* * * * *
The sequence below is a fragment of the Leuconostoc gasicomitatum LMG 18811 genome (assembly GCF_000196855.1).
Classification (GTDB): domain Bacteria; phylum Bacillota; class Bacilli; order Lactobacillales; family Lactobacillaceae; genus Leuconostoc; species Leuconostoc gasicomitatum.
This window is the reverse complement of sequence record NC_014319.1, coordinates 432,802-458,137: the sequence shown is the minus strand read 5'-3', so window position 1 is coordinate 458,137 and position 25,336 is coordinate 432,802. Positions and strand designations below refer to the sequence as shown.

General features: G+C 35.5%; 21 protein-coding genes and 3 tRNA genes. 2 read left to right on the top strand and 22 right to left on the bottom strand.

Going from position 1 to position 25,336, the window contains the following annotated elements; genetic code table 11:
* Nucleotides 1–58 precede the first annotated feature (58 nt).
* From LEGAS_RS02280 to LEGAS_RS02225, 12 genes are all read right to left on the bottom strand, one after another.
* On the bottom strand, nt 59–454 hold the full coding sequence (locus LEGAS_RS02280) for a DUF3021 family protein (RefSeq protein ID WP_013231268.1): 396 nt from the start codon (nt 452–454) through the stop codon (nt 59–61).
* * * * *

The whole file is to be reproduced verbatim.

The sequence below is a fragment of the Leuconostoc gasicomitatum LMG 18811 genome (assembly GCF_000196855.1).
Classification (GTDB): domain Bacteria; phylum Bacillota; class Bacilli; order Lactobacillales; family Lactobacillaceae; genus Leuconostoc; species Leuconostoc gasicomitatum.
This window is the reverse complement of sequence record NC_014319.1, coordinates 432,802-458,137: the sequence shown is the minus strand read 5'-3', so window position 1 is coordinate 458,137 and position 25,336 is coordinate 432,802. Positions and strand designations below refer to the sequence as shown.

General features: G+C 35.5%; 21 protein-coding genes and 3 tRNA genes. 2 read left to right on the top strand and 22 right to left on the bottom strand.

Going from position 1 to position 25,336, the window contains the following annotated elements; genetic code table 11:
* Nucleotides 1–58 precede the first annotated feature (58 nt).
* From LEGAS_RS02280 to LEGAS_RS02225, 12 genes are all read right to left on the bottom strand, one after another.
* On the bottom strand, nt 59–454 hold the full coding sequence (locus LEGAS_RS02280) for a DUF3021 family protein (RefSeq protein ID WP_013231268.1): 396 nt from the start codon (nt 452–454) through the stop codon (nt 59–61).